A Virginia House committee on Tuesday tabled the bill to set up the state’s adult-use cannabis industry, effectively killing it for this year’s session, Richmond BizSense reports. The Republican-led subcommittee considering the measure voted 5-3 to “pass by indefinitely.”
Earlier this month, two separate House panels rejected bills to move the state closer toward adult-use sales. Virginia lawmakers passed adult-use cannabis reforms in 2021 – when both chambers of the legislature and the governor’s office were controlled by Democrats. The laws have since faced pushback as Republicans made gains in both chambers in 2022 and Virginians elected Republican Glenn Youngkin as governor.
The measure tabled by the subcommittee was sponsored by Sen. Adam Ebbin (D) and would have allowed the Virginia Cannabis Control Authority to begin issuing licenses for adult-use cannabis businesses on July 1, 2024.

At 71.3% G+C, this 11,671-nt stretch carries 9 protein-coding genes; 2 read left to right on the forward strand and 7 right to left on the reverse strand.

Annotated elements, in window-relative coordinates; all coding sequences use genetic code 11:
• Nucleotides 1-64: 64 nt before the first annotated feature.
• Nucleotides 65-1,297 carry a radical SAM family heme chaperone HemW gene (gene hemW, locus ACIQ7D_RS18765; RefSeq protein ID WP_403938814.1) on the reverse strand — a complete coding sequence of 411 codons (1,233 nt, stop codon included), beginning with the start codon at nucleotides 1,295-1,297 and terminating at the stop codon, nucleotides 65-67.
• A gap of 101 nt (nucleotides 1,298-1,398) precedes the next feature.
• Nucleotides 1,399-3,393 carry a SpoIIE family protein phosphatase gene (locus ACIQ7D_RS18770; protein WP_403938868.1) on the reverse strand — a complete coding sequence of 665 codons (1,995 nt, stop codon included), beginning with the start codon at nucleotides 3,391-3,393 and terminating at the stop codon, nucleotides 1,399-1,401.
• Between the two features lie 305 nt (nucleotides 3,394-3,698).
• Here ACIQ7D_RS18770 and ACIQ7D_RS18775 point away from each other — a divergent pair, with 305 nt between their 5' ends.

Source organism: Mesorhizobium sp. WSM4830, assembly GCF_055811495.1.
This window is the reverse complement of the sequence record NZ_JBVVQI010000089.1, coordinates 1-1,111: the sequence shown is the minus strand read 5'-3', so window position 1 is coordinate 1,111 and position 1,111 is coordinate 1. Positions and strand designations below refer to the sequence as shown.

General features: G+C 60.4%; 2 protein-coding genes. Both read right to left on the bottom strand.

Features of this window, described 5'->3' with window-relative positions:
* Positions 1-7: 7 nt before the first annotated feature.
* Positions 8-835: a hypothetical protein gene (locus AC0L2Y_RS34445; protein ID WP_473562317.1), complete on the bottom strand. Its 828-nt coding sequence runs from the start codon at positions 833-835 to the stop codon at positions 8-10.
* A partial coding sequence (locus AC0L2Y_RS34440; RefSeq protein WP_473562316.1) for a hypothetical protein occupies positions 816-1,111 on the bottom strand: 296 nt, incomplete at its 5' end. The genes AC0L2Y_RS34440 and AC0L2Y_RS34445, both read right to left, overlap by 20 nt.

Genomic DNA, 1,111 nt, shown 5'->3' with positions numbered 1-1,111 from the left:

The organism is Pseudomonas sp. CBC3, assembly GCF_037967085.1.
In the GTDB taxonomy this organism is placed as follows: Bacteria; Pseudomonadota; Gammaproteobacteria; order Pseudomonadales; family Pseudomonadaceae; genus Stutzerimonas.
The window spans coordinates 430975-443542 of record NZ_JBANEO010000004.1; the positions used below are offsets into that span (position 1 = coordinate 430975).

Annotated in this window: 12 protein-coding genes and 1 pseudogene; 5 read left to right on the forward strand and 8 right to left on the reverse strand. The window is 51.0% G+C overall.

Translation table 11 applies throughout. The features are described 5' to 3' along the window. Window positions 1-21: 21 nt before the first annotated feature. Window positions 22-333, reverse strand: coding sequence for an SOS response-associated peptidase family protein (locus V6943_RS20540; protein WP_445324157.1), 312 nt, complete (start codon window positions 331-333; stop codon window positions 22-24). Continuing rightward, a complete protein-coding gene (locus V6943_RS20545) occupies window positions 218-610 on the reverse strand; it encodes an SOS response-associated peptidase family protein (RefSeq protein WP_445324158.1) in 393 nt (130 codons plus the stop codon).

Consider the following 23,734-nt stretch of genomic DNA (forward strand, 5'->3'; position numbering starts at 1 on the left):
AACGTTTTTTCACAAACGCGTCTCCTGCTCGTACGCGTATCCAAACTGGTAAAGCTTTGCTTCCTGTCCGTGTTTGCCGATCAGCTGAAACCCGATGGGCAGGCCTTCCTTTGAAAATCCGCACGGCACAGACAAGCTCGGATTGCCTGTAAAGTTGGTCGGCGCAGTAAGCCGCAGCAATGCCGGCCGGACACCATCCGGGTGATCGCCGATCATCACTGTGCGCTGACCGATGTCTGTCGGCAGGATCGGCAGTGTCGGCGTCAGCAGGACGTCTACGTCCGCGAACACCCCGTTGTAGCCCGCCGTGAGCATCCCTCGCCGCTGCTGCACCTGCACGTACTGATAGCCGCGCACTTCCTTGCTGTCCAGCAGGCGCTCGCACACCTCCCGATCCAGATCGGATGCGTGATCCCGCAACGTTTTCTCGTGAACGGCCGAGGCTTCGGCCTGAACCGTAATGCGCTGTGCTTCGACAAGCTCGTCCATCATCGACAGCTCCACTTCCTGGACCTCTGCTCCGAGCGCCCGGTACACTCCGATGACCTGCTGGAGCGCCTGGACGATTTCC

“It is legal to possess small amounts of cannabis, it is legal to grow your own cannabis. Yet we are kind of dragging our feet on establishing a retail market that could provide hundreds of millions of dollars in tax revenue, could provide a tested product for adults and could be kept out of the hands of children.” — Ebbin via BizSense
The measure passed the Senate on a 24-16 vote last week.
Currently, adults 21 and older in Virginia can possess up to an ounce of cannabis, grow up to four plants, receive cannabis as a gift, or buy it from a medical dispensary.
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